Questions for Particularists

I am an American with two sisters. Suppose that, for whatever reason, one is a French citizen and one is an American citizen. Do I weigh my American sister's interests more highly, in virtue of our shared citizenship? (Start from an egalitarian baseline, then give both a bonus for being my sister, and then give one a bonus for being a co-national?) Or do family relationships trump political relationships, so I must treat them equally, as sisters. What if our countries are at war?

If you think it is permissible to weigh the interests of countrymen more highly that of foreigners, and it is permissible to weigh the interests your family more highly than your non-family, is nepotism permissible? To be encouraged? If you're a congressman and land a sweetheart government contract for you incompetent criminal brother, does that make you a bad American but a good brother? If you had to choose, which is it better to be?

You are the star quarterback of your high school football team. The state championship game is this evening, and your team cannot win without your gridiron virtuosity.  But you discover your twin brother, who was adopted by another family and whom you have never met, is in jail, and in danger. You can go bail him out and save him from being imminently beaten in jail by a gang he has crossed, or make the big game and give your team (which contains your best friends) a shot at the championship, but not both. What do you do? What if you were raised together and joined at the hip until he got mixed up in a bad crowd? But you're not genetically related? What if he is a French citizen? What if you have another brother on the football team? A cousin?

You are American. I have joined the French Foreign Legion and renounced my American citizenship. I have (a) betrayed you, (b) erased our prior mutual obligations as citizens, (c) both. Now, imagine you are French.

You are a Delaware patriot. Some guys from your state, who you certainly never got the chance to vote for, votes to incorporate Delaware into the United States of America. Do you now owe additional regard to the interests of Pennsylvanians? Suppose you did vote for your “representatives”? What then? Suppose you are an American patriot. A constitutional amendment is passed incorporating the United States of America into the North American Union. Do you now owe additional regard to the interests of Mexicans?

Three people are drowning in a pool and you can save just one. One is a fellow American. One is a fellow devout Catholic. One is your son's French atheist girlfriend. Is it permissible for any of these attributes to play a role in deliberation over who will save and who you will let drown? If so, which? If more than one, which weighs most heavily, and why?

I ask because I cannot fathom a set of general principles that could possibly govern these cases. Which leads me to suspect that those who endorse the moral centrality of duties based in egocentric attachment generally have no argument, rational or moralagainst policies that seem to them to run afoul of their imagined special affiliative duties, but are merely asserting an unwillingness to accept them. This amounts to little more than an affirmation of one's prior commitments.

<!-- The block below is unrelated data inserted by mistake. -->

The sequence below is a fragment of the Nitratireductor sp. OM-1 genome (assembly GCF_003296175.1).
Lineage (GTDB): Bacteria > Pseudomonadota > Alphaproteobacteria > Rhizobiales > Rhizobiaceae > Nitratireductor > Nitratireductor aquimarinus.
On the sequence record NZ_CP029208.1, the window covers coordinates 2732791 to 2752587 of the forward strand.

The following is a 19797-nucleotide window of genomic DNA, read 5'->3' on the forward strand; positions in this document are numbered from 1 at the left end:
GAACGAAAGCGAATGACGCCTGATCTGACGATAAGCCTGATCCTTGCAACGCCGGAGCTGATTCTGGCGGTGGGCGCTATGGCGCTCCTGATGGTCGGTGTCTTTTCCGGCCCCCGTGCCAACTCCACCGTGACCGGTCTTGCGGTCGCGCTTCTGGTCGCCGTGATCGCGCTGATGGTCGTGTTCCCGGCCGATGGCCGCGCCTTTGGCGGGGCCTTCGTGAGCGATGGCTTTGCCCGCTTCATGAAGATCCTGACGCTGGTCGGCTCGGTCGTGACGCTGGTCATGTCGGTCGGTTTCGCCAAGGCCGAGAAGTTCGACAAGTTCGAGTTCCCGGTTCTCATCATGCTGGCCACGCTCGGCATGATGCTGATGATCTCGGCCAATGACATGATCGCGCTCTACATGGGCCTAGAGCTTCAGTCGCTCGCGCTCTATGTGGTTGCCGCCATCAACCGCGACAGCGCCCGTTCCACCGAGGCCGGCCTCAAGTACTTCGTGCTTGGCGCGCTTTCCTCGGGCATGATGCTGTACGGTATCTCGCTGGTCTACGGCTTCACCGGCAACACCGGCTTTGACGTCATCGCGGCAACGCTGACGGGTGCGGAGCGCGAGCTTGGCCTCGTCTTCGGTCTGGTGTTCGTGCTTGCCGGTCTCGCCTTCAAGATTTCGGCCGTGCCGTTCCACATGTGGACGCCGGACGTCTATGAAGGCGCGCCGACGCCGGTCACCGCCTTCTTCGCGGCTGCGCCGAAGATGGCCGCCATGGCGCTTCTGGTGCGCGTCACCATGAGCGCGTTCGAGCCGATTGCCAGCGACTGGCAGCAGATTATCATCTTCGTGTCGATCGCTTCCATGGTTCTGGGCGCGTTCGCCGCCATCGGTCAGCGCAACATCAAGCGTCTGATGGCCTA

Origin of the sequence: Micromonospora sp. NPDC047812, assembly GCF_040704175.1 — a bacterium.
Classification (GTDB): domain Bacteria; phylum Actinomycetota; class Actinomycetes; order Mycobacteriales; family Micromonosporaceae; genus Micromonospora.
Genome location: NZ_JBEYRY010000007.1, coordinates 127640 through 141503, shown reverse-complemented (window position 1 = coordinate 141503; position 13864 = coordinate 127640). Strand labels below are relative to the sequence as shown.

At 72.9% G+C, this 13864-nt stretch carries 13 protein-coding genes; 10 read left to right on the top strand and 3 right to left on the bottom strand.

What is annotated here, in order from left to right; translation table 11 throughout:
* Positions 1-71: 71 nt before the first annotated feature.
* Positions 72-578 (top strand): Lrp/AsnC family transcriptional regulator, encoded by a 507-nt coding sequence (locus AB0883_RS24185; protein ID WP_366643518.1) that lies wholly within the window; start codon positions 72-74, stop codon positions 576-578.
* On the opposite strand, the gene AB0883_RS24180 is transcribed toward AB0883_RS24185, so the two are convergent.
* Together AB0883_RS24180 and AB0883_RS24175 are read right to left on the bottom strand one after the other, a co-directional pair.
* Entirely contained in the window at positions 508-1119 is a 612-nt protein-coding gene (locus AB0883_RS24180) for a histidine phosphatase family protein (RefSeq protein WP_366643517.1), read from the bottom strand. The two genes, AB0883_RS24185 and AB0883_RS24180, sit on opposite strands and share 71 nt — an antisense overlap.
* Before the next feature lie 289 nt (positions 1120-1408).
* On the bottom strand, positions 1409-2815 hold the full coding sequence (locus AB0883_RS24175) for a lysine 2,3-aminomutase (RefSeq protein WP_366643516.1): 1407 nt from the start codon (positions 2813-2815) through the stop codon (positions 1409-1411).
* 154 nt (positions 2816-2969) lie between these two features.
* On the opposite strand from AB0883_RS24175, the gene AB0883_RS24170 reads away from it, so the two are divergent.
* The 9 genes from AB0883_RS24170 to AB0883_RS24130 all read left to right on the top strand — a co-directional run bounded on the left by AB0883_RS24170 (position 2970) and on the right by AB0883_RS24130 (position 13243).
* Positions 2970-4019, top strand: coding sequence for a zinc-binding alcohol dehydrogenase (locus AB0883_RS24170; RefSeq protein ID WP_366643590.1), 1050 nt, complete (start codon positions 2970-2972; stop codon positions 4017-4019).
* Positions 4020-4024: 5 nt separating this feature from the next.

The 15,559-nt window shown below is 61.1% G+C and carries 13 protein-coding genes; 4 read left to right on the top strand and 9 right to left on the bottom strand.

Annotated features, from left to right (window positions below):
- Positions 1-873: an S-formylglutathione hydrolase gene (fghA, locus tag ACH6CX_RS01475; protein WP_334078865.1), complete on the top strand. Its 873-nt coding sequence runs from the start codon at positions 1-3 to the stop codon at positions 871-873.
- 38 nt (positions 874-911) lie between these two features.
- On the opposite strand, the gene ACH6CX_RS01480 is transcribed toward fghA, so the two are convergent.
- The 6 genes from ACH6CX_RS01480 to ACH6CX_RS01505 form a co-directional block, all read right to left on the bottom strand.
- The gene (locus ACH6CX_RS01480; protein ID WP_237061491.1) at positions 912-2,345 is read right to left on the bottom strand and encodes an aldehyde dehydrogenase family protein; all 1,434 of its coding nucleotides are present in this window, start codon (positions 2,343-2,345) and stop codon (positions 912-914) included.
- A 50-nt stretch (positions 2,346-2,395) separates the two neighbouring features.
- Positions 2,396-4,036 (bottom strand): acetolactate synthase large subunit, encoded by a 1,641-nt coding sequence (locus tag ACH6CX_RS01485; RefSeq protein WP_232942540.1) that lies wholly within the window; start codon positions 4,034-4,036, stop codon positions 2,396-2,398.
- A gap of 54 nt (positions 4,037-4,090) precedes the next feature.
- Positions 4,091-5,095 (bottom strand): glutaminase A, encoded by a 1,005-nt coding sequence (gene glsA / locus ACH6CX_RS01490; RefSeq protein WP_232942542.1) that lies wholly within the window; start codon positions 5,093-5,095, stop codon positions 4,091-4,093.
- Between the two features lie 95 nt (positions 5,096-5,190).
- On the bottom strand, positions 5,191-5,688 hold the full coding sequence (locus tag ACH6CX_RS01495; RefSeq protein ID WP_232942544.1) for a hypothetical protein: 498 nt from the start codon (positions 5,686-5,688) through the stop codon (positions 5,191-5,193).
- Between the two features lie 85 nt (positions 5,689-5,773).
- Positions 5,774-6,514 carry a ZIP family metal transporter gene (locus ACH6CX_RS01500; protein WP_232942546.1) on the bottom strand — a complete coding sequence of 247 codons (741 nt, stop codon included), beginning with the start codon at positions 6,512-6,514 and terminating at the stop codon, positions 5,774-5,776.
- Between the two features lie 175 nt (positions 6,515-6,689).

A principled particularist would give us something like a complete schedule of prices: how many countrymen one brother is worth; how many Frenchmen one countryman is worth; etc. We'd then know, say,  how serious a transgression must be before breaking the “thin blue line” and ratting out a fellow cop, and just how many hours one is obliged to spend with one's “bros” relative to one's new girlfriend. We could then know how much immigrants must benefit to offset costs to natives, and thus what an acceptable (to the principled particularist) level of increase in immigration would be. However, a principled particularist is something like a contradiction. I suspect I will be told that these things can't be measured in terms of one another with any precision. So all we can know for sure is that candidate duties to others we do not presently recognize cannot really be our duties, since they are not rooted in attachments we already take ourselves to have, and may even conflict with ones many of us are sure we do have. The easiest way to adjudicate the possible conflict is simply to ignore the possibility of new duties it would be inconvenient to have. And, thus, everything is left as it is.       

On the Brain Drain Refrain

Reason's Kerry Howley (to whom I devote most of my energy for exclusive local attachment) introduced me to Lant Pritchett's exciting and radical work on immigration, and knows way more about this stuff than I do, being a real journalist who covers this issue. So she's got the goods on Larison's ill-supported points about brain drain:

it’s probably not a great thing for a community to lose its most motivated members. But, this, too, is far more complicated than Larison wants to admit. We don’t know nearly as much as he pretends we do about the trade-offs, but we do know that people respond to incentives when they consider whether or not to pursue education. Thus, as the Center for Global Development’s Michael Clemens has shown, claims that the U.S. is stripping Africa of health care workers probably have it backward. Health care workers who immigrate to the United States may never have acquired those skills were immigration not an option. The countries Clemens studied didn’t suffer from a lack of health care workers, generally; they suffered from the fact that they could not employ the workers they educated. There is no incentive to acquire skills you have no hope of using, and the most motivated people in a community might not be motivated at all absent the hope of exit.